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PROCEEDINGS: Index of Abstracts

EFFECTS OF ACIDIC PRECIPITATION ON LEAF DECOMPOSITION RATES, MICROBIAL BIOMASS, AND LEAF PACK MACROINVERTEBRATES IN SIX STREAMS ON THE ALLEGHENY PLATEAU OF WEST VIRGINIA

Erik S. Engstrom-1, Sean K. Meegan-1, Sue A. Perry-2, and William B. Perry-1

1-Graduate Students, and Professor, respectively, Division of Forestry, West Virginia University, Morgantown, WV 26506. 2-West Virginia Cooperative Fish and Wildlife Research Unit, Division of Forestry, West Virginia University, Morgantown, WV 26506-6125.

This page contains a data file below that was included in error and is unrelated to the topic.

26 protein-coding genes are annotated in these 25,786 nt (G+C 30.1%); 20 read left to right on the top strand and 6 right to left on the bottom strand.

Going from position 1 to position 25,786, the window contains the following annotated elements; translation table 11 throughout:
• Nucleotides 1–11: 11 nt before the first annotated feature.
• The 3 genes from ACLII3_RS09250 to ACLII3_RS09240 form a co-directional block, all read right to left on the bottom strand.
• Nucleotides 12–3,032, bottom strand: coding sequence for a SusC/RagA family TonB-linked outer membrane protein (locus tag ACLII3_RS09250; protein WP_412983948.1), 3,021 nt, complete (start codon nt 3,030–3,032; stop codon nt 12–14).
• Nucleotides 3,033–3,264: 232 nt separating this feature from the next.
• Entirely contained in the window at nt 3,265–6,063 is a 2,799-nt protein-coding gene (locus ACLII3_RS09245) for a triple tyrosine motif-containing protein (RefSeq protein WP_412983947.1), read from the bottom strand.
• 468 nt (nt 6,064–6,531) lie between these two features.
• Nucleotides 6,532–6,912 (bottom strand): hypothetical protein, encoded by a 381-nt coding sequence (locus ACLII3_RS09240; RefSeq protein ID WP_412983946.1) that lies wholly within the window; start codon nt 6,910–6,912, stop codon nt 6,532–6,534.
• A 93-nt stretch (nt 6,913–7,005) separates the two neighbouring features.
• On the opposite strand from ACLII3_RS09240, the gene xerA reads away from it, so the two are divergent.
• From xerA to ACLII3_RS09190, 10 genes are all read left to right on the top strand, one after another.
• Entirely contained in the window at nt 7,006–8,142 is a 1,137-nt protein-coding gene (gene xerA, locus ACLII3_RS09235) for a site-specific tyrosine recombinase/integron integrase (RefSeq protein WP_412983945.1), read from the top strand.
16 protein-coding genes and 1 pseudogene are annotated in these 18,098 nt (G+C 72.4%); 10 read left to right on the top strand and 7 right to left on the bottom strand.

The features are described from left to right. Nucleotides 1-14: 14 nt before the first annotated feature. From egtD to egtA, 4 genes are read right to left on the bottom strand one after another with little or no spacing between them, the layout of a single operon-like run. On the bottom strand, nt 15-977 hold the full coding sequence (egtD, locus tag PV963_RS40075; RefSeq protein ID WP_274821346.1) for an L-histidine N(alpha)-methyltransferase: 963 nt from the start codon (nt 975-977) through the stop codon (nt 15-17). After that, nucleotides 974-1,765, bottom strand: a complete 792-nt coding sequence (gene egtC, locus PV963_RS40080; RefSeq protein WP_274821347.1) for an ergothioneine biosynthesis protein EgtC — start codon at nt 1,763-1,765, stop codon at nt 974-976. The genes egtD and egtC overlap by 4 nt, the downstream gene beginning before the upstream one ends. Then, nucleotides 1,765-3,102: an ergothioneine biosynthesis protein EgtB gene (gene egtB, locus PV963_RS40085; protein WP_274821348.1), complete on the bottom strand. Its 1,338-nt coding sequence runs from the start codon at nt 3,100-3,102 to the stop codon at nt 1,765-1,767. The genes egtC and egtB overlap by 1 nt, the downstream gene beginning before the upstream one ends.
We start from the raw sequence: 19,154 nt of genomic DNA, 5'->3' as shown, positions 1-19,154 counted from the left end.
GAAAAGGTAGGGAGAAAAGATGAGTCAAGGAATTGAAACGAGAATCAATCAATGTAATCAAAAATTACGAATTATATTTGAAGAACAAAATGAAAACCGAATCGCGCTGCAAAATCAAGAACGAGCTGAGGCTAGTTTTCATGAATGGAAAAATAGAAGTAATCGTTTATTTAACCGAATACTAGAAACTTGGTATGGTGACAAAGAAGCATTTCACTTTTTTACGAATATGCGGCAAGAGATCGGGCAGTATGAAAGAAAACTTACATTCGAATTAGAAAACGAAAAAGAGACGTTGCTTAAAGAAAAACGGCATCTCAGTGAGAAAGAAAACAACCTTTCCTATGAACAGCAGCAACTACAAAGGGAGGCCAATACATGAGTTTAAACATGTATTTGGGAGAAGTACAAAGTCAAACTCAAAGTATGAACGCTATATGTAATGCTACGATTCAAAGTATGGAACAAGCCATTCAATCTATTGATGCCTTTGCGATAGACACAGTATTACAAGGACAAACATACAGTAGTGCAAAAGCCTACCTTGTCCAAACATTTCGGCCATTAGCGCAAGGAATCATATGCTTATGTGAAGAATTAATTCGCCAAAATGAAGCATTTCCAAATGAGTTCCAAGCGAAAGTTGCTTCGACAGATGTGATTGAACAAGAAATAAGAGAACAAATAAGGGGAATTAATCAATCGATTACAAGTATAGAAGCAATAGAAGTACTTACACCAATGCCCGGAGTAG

We studied the effects of acidification on leaf litter decomposition in six headwater streams in the Monongahela National Forest. These streams differed in underlying geology and mean baseflow pH (3.99, 4.24, 6.13, 6.47, 6.59, and 7.52). We placed 10-gram leaf packs of white oak, red maple, and yellow poplar in each stream, and retrieved them after two days, two weeks, and then at 4-week intervals from November 1993 to February 1994. Leaf packs were analyzed to determine changes through time in leaf decay rate, invertebrate composition, density, and biomass, and microbial biomass (ATP concentration). The mass loss rate coefficient, k, ranged from -0.0128 to -0.0052 for poplar, -0.0120 to -0.0047 for maple, and -0.0059 to -0.0018 for oak. The acidic streams had significantly lower decay rates. The acidic streams had higher invertebrate densities but lower biomass than the more alkaline streams. ATP concentrations were lower in the acidic streams than in the more alkaline streams. In streams that are vulnerable to acidification, pH depression may reduce energy and material availability to stream macroconsumers.